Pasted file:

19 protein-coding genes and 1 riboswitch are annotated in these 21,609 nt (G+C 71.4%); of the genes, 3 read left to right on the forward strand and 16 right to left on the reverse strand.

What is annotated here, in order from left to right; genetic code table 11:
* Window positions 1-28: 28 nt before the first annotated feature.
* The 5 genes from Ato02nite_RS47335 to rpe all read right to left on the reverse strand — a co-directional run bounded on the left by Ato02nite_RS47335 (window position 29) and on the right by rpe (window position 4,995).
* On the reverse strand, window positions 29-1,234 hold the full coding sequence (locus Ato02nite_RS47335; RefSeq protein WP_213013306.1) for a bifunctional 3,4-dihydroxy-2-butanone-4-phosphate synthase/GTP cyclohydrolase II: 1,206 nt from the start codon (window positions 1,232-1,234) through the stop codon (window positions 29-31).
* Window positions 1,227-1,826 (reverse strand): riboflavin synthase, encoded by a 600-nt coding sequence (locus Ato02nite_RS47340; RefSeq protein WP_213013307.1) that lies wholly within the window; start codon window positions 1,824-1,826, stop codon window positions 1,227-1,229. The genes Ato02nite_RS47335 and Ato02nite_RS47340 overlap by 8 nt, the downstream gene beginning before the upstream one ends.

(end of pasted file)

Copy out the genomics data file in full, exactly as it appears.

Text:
19 protein-coding genes and 1 riboswitch are annotated in these 21,609 nt (G+C 71.4%); of the genes, 3 read left to right on the forward strand and 16 right to left on the reverse strand.

What is annotated here, in order from left to right; genetic code table 11:
* Window positions 1-28: 28 nt before the first annotated feature.
* The 5 genes from Ato02nite_RS47335 to rpe all read right to left on the reverse strand — a co-directional run bounded on the left by Ato02nite_RS47335 (window position 29) and on the right by rpe (window position 4,995).
* On the reverse strand, window positions 29-1,234 hold the full coding sequence (locus Ato02nite_RS47335; RefSeq protein WP_213013306.1) for a bifunctional 3,4-dihydroxy-2-butanone-4-phosphate synthase/GTP cyclohydrolase II: 1,206 nt from the start codon (window positions 1,232-1,234) through the stop codon (window positions 29-31).
* Window positions 1,227-1,826 (reverse strand): riboflavin synthase, encoded by a 600-nt coding sequence (locus Ato02nite_RS47340; RefSeq protein WP_213013307.1) that lies wholly within the window; start codon window positions 1,824-1,826, stop codon window positions 1,227-1,229. The genes Ato02nite_RS47335 and Ato02nite_RS47340 overlap by 8 nt, the downstream gene beginning before the upstream one ends.